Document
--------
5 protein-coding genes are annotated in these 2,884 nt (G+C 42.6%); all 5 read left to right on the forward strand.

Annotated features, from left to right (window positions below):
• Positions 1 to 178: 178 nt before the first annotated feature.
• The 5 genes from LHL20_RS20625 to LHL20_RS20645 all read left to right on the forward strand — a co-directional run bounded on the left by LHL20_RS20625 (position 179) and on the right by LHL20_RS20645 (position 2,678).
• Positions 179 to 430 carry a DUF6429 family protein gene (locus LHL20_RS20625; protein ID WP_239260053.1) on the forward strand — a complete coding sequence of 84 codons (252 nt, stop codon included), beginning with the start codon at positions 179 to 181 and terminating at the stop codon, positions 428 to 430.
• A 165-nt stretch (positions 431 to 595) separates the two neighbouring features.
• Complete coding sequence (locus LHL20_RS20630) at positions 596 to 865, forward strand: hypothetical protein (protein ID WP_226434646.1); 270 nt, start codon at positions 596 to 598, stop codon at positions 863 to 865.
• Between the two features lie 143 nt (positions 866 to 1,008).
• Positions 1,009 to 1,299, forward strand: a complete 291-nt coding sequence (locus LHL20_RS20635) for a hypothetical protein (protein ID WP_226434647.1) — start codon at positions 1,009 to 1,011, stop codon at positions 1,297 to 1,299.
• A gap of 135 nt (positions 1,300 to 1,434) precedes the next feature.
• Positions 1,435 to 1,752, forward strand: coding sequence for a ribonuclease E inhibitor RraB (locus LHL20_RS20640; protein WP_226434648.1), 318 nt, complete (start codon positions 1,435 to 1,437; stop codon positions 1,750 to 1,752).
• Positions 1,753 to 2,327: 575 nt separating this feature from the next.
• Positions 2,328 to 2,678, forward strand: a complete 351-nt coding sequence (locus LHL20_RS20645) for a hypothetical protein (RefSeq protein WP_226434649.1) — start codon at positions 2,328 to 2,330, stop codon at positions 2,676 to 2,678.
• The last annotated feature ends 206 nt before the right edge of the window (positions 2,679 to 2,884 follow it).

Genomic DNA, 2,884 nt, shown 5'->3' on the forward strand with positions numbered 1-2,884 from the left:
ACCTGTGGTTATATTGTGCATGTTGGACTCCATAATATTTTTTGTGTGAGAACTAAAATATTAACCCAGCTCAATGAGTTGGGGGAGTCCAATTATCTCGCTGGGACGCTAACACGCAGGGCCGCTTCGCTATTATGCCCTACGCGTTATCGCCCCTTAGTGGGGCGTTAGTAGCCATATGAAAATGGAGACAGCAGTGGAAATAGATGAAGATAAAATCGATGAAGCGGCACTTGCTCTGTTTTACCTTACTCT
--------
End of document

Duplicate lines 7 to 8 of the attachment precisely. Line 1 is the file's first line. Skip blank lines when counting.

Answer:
• Complete coding sequence (locus LHL20_RS20630) at positions 596 to 865, forward strand: hypothetical protein (protein ID WP_226434646.1); 270 nt, start codon at positions 596 to 598, stop codon at positions 863 to 865.
• Between the two features lie 143 nt (positions 866 to 1,008).